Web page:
An Experience Design Primer - Service Design, UX, CX, DevOps

2014-05-November-Volcanoes.jpgA small eruption emerged on Twitter in response to my article that covered the Adaptive Path acquisition. At the root of it was a conversation about the differences and overlaps between user experience (UX) and service design. Patrick Quattlebaum, managing director at Adaptive Path and esteemed former colleague sat down with me to see if we could suss out the overlaps and distinctions between each approach.

The Danger of Believing in a 360-Degree Customer View

2014-04-November-Out-To-Sea.jpgWhen you’re at sea, you take navigation very seriously. The 360-degree arc of the compass is the tool by which you take a bearing and understand where you are going, especially when you’re out of sight of land. It’s a constant number that relates to the compass — both the magnetic and gyroscopic compasses, if you’re on a ship.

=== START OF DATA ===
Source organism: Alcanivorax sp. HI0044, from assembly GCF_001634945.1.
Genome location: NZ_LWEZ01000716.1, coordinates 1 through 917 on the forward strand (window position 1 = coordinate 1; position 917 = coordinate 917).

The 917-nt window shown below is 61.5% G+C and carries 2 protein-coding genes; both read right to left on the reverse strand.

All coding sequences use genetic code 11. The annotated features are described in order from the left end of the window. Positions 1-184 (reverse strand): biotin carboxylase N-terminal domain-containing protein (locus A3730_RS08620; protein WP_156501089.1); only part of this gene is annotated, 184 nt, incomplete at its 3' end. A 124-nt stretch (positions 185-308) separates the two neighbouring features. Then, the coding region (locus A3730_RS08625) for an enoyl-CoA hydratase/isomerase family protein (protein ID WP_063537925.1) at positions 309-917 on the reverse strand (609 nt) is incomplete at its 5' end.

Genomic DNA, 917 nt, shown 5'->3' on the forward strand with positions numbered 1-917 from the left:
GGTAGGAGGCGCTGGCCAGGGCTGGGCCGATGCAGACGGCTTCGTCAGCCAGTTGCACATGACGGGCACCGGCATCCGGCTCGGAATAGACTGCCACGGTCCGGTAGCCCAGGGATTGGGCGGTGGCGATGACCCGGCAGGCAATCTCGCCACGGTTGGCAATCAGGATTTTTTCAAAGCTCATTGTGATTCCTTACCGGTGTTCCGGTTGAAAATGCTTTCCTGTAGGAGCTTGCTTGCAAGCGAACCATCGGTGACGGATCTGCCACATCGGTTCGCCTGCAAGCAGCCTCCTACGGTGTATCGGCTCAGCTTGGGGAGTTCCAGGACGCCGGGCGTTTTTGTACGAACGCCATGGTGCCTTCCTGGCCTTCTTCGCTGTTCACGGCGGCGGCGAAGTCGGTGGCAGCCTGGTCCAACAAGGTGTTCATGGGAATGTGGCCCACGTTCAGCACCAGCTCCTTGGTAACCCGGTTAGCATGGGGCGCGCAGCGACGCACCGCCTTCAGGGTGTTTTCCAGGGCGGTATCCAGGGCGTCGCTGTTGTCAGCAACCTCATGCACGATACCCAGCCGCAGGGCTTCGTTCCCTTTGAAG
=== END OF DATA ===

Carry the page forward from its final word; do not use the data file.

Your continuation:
It also refers to the way lookouts report the things they see — always in relation to the ship, with the bow of the ship representing 0 degrees/360 degrees. Having a 360-degree view of what’s out at sea with you is critical to avoiding hazards, collisions and other unfortunate events.

In the context of CRM, that metaphor is frequently employed. Every vendor likes to claim that its application provides a 360-degree view of the customer, implying that no bit of customer information affecting selling, loyalty, support or marketing is not captured.

That metaphor is imperfect at best. And I’m not saying that because I spent six years at sea as a bosun’s mate.